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  • Writer's pictureRob

Recognizing Early Warning Signs of Autism: A Father's Personal Experience

When our eldest son was born, like most parents, we were filled with extreme excitement and overwhelming fear. Parenting was the first job I ever had where I had no idea what I was doing but wanted to be the best I could be. Initially, I looked to other father friends for advice but soon discovered their experiences did not match my own.

As our young son grew, we noticed he was not responding to his name. He also did not elicit a startle response to loud noises or claps near or around his ears. Thus, we were concerned that he had a hearing condition. Still, everything checked out fine when we brought him to an audiologist. I asked my friends, and they could not really relate. Instead, my friends said, "Most kids don't pay attention or ignore you. Don't be too worried."

Reflecting on this moment, I wish my wife and I alerted our pediatrician to this deficit. Thus, my first recommendation is to go with your gut. If you suspect or have the slightest hunch that something is "off," please seek medical attention rather than being swayed by friends and family telling you "not to be worried."

The confounding part of our experience is that our son was hitting other milestones despite these odd behaviors. His speech and cognition between 12 and 18 months were impressive. He could recite the letters of the alphabet and count to ten. He could also spell his name using wooden alphabet blocks. However, soon after reaching his 18-month birthday, we moved to a new town. After that, we began to notice some changes in his behavior. Despite being outside the teething window, we saw increased mouthing of inanimate objects and an even more significant regression in speech and responsiveness.

Fortunately, we found a pediatrician in our new town with a lifetime of experience. We scheduled our son's two-year well visit. During our appointment with the new pediatrician, we discussed these concerns, which prompted the doctor to perform some simple tests. The pediatrician bounced a small rubber ball toward our son. Sadly, there was no response - a total disinterest in the activity. The doctor slid a miniature race car across the floor and was again met with zero acknowledgment by our son. Finally, the pediatrician slammed a few drawers and clapped his hands loudly, but again, nothing. It was at this moment that the doctor said, "Your son may be on the autism spectrum, and you should seek testing with a developmental pediatrician."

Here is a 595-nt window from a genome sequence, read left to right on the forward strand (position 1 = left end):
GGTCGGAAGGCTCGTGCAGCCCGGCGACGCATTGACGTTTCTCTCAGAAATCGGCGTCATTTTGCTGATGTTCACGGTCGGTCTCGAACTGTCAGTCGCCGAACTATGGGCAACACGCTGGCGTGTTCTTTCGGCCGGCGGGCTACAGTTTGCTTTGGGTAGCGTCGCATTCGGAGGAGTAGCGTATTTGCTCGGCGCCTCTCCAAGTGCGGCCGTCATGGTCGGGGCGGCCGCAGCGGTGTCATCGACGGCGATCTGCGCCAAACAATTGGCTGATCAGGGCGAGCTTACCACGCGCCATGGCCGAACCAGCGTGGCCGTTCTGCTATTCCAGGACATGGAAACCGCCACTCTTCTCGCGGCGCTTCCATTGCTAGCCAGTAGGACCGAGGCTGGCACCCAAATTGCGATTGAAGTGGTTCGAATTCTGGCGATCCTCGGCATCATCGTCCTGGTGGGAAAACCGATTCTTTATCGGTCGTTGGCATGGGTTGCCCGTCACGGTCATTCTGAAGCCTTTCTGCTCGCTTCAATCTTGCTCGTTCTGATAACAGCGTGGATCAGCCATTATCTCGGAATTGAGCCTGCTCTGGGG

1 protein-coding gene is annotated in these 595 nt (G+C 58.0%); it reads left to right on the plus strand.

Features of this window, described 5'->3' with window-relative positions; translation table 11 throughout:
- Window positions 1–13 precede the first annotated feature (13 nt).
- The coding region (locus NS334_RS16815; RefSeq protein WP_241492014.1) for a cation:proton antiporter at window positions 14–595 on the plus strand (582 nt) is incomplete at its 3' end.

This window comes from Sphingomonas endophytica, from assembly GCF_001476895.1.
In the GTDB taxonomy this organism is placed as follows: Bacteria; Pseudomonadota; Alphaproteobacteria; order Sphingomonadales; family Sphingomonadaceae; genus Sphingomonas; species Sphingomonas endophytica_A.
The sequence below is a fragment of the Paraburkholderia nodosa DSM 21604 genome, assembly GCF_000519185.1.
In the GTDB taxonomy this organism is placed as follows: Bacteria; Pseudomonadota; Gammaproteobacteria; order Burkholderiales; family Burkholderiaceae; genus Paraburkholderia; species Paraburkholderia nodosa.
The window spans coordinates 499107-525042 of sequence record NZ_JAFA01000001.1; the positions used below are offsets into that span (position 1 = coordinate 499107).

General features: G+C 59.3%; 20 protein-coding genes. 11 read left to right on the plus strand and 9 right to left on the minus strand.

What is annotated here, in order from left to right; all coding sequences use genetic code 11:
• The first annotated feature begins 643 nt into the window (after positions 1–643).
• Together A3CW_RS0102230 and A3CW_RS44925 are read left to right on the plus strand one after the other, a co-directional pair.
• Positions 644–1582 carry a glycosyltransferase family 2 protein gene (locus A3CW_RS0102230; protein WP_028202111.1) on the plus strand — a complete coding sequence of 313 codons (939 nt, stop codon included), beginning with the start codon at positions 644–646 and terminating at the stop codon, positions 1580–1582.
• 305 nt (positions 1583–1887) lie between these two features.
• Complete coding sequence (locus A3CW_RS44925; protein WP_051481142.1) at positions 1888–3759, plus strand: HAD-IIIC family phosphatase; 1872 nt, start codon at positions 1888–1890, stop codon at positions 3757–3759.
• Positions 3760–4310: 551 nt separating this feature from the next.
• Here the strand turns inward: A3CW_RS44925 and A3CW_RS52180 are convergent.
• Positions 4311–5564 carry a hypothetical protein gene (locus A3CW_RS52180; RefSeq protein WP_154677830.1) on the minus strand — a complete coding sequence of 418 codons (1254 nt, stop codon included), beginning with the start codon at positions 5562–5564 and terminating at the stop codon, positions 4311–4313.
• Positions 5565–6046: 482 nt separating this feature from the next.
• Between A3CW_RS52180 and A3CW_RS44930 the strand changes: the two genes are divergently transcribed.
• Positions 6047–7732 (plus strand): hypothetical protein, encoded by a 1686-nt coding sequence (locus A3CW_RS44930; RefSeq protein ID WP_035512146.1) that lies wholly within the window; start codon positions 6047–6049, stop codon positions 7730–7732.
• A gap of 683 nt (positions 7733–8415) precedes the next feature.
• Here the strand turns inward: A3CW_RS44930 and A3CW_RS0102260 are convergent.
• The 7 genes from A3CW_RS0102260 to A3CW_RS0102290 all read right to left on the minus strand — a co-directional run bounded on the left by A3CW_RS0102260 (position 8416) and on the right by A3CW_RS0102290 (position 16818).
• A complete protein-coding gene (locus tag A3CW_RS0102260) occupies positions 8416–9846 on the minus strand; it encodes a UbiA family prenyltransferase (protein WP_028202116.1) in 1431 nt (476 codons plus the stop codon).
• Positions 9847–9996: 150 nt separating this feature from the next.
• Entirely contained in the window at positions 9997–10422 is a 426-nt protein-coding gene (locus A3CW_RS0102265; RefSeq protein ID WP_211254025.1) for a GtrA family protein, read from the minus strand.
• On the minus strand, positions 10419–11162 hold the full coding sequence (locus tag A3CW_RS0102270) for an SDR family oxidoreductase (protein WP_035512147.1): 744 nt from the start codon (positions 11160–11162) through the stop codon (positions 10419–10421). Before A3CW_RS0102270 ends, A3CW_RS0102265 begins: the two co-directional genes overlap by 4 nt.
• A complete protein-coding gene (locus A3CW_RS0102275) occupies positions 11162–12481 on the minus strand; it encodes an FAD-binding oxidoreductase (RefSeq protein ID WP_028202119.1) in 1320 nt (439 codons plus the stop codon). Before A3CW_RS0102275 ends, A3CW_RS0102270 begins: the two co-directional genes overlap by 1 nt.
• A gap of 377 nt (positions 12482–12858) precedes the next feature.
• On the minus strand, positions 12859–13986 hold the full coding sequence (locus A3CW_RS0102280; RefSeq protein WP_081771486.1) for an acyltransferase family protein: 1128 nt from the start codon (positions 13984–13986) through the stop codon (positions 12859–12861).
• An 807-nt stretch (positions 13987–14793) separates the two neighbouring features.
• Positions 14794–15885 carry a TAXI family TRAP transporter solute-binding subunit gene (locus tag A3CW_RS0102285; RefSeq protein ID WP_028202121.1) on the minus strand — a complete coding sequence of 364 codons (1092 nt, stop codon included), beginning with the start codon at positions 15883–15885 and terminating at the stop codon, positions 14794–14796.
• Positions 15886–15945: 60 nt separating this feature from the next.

Following that appointment, my wife and I began to do some research as to where we could obtain testing for a diagnosis. Due to the Covid-19 pandemic, we were met with extreme wait times. Thus, we made two appointments with separate institutions, just as a failsafe. Simultaneous to this effort, we solicited help from our state's early intervention program.

After months and months of waiting, our appointment day had finally arrived. Following a multitude of standardized pediatric tests, we received our son's diagnosis. Our son was diagnosed with sensory integration dysfunction, social communication disorder, mixed receptive and expressive language disorder, global developmental delay, and autism spectrum disorder.

This was the beginning of our incredible journey. Following receipt of our son's diagnosis and throughout the chaos and roller coaster of emotions, my wife and I hit the ground running. We decided at that very moment that we would do everything in our power to give him all the resources he would need to become the best version of himself.

Still, to this day, I have a hard time digesting all of this, but despite this diagnosis, he is still my son, whom I love entirely. I look forward to sharing our journey in the hope that it will help you navigate yours.

Autism Awareness


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